...or two after that, I have to interview a finance professor from the Business School of M I. T. And we're gonna talk about crypto. And then right after that I have to talk about a woman who has a l S. And then right after that, I have to interview a woman who is living overseas, and um, she is all about women's reproductive rights. So in the span of three or four days, I have to understand four very different things. And now that happens to be a somewhat heavy week, but that's the nature of my life, so I cannot afford to have dementia. So let's go to the podcast for a second, because I got a chance to listen to it before we scheduled the interview, but also leading up to our conversation, and you've interviewed by the title some remarkable people. I'm curious who stands out that we may not have ever heard of that we should probably go listen to that episode. In other words, who's the one the most under the radar remarkable guest? Sure? Well, I've had a lot of over the radar or through the radar or all on the radar guests like Neil de Grasse Tyson and Jane Goodall and Erica. I would argue that my guest lists it may not be the best in all of podcasting, but it's right up there. I mean, I would put my guest list up against anybody's. Now the title of my podcast is Remarkable People, which is not the rich people or famous people. Now, many remarkable people are rich and famous, but that's not why I had them on. And so there are people who have done remarkable things who are not rich and not famous, but are remarkable nonetheless. And I actually take greater pleasure out of giving them, um the publicity and the exposure so that, you know, maybe they can become more rich and famous if that they still desire. So I interview him with a woman who was smuggled across the US Mexico border and now works for Adobe for example. Right, so, yeah, she doesn't work for Goldman, Sachs or Mackenzie. She doesn't. You know, she's not a billionaire, but her story is remarkable to basically start from nothing and now be uh an executive at Adobe. That is a great story. Yeah, fantastic. I think the challenges a lot of the podcasts, even the ones that I've run, it's the big name guests that attatch a lot of or grab a lot of the listenership. But some of the best insights, the best stories are maybe some from some of the people whose names you may not have ever heard of Yeah, you know, listen. Don't get me wrong. I also am a marketer, right, so when people ask me who's been on your podcast, I tell him Jane Goodle and Neil de Grass Dyson. So I'm not you know, you need a few of those, but well, how many need the grass Tyson's and Jane Coodles? Are there? There? That's a that's a point oh one problem. But I guess it's just a matter of balance that you know, you need the marquee names from marketing, but you also need the content. And I would say that a Marquis brand name is not necessarily correlated with being remarkable. Let's just say, hell's that Yeah, well understood, well understood. If you haven't checked it out yet, check out Guys Remarkable People podcasts. It is even for the names that you may not recognize, they're all worth listening to. The guy I want to go to places. First one is you talk a lot in your books. Uh, you talk a lot in some articles that I've read about you about the importance of the title of being a father and that being one that you maybe relate more to, even more so than being a venture capitalist or a marketer. Or an entrepreneur. So maybe start there we talk about what Guy Kawasaki is like as a father. Well, there may be a gap between what I tell you now and what my wife would tell you, who my kids would tell you. Okay, well let's start with that caveat that's it. I would promise you that the gap between what I will say is less than the gap between what Milannia and Donald and Eric and Ivanka would say. Okay, So I have four children. They arrange an age from seventeen to thirty. Two of them are adopted, and two of them are biological. And of course, well even adopted kids had biology of what I'm saying, you know what I mean. And they are just the light of my life. And I am not a tiger dad. I am not trying to...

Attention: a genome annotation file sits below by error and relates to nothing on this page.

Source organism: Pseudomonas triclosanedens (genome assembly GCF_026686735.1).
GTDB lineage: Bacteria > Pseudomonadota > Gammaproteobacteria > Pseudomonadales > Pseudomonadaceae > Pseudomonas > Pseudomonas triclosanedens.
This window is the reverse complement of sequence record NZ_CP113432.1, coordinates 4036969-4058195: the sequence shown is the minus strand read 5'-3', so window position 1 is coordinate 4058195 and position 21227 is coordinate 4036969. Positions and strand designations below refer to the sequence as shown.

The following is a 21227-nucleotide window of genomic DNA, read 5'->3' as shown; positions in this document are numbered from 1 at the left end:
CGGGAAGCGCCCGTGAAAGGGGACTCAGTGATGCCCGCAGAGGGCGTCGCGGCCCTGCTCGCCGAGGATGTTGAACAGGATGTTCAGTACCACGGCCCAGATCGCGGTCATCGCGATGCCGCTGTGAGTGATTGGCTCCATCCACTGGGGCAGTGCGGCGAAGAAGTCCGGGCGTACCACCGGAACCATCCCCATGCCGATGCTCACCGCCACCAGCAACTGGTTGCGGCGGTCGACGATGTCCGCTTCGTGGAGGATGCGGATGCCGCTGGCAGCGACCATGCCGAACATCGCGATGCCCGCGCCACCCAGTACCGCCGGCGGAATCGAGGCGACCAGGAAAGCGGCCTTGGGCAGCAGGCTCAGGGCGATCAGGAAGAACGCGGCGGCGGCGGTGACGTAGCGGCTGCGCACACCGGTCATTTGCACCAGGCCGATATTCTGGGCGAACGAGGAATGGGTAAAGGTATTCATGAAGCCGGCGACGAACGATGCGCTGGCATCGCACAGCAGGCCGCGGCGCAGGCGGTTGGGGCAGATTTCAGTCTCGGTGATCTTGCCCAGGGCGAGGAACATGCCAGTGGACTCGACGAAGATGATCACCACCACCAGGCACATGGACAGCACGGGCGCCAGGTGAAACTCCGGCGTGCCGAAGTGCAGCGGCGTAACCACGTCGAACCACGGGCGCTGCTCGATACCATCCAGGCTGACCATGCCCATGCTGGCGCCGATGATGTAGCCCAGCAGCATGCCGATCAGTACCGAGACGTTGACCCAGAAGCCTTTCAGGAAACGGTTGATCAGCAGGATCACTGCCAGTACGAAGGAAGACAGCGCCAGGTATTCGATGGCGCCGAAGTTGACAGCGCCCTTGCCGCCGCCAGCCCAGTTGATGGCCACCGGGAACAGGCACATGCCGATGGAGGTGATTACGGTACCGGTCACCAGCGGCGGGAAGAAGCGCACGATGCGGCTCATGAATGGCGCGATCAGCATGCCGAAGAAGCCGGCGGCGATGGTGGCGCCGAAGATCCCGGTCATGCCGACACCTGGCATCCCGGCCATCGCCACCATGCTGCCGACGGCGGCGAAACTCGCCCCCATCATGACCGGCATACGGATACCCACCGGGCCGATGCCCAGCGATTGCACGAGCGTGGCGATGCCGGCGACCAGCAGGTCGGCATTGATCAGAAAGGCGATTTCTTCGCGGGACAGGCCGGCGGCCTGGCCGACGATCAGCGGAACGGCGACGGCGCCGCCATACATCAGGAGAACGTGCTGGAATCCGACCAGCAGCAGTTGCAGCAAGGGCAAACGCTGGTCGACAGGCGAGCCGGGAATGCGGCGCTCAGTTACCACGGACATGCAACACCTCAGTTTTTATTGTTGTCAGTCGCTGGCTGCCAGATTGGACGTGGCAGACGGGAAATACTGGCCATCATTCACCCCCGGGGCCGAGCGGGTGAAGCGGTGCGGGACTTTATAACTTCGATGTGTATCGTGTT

...make them take calculus in the fifth grade or the or the fifth year. You know, I don't care if they go to an IVY League school while they're not going to go to IVY League schools. Um was especially. I mean, I could make the case if you if you look at IVY League schools these days, not clear that they should be proud of their alumni, even if those alumni make it to the Supreme Court or the U. S. Senate, And so, you know, the good news is, I'm not a Tiger Dad. I'm not trying to force them to follow in my footsteps. You know. It's not like I'm Tiger Woods and I'm making my kids play golf or I'm um, I don't know, Neile grass Tyson and making my kids become astrophysicists. You could do that as positive or negative. Maybe I should take a stronger approach, but I don't know. Like, my observation is that life is so hard and so unexpected and also so opportunity laden that it's very hard to predetermine these things. And so at the end of the day, I mean, if your children are honest and contributing to society and in healthy, happy relationships, I say, freaking declare victory. Man. That's as good as it gets. Yeah, amen, I've mentioned to you I just had our fourth Emily, who's now just over three weeks old, and oh my god. Yeah, the lighting is not fair, right, I'm sure you can see under my eyes. You know, you try to be intentional about the way that you are around them, the things that you might be teaching them, whether consciously or not. And I wonder, is there anything that you think your kids are learning from you, or things that you hope that they're learning from you. Well, I hope they learn that you should treat people with kindness and respect, and not just when you need something from them, nor not when they're rich and fame and powerful. And that you know, the waiter, the waitress, the flight attendant, the electrician, the gardner, They're all valuable and important people. And one thing I've learned in my life is that everybody you meet, literally everybody you meet, can probably do something much better than you. Now, you may be a billionaire and created Tesla or Microsoft, and so you have been rewarded astronomically, perhaps even unfairly, But for all you know, your gardener may be the best longboard surfer in Santa Cruz. Or your your cook. If you're a billionaire, you probably have a cook. Your cook may make the best tomales in all of California. Now you may think, well, frick, I'm a billionaire, I rule the world. But I'm telling you, everybody you meet can do something better than you. It may not be that society has chosen to reward that, but they do something better than you. That's a great, great learning guy. When you you've got four kids there between the ages of seventeen to around twenty eight, which, if my homework is right, when you had your first you were sort of in the middle of writing for Forbes, running a startup, maybe on the brink of returning back to Apple, so you had a lot on your plate. A lot of our entrepreneurs that listen are you know, late twenties, early thirties and trying to balance all of that. Any advice to those people, well, one real piece of advice is Mary Well, but um, I would say that you just during those years, my wife bore the brunt of the responsibility and just you know, knocked it out of the ballpark. That's number one. Number two is I think this concept of a balanced life is fictional. That is, there are times in your life when you're gonna just work your ass off and not have fun. And there're gonna be times in your life where you have a lot of fun and you don't work your ass off. They're gonna be times in your life where you're overpaid, and there's gonna be times in your life where your underpaid and over time. It all evens out. But if you think that you can lean in and have everything totally balanced at all points in your life, you are in for a big disappointment. So if you're an entrepreneur in your twenties or thirties, you know what, You're gonna work your ass off. Just decide you're gonna work your ass off, and you're not going to be like taking two hours to have long strolls after you went to the coffee shop and had Jamaica Blue Mountain with your avocado toast. Okay, that's just bullshit, So get over it. If you if you believe you have to have that kind of lifestyle, then don't start a company. But you cannot do both. And now everybody's like hanging...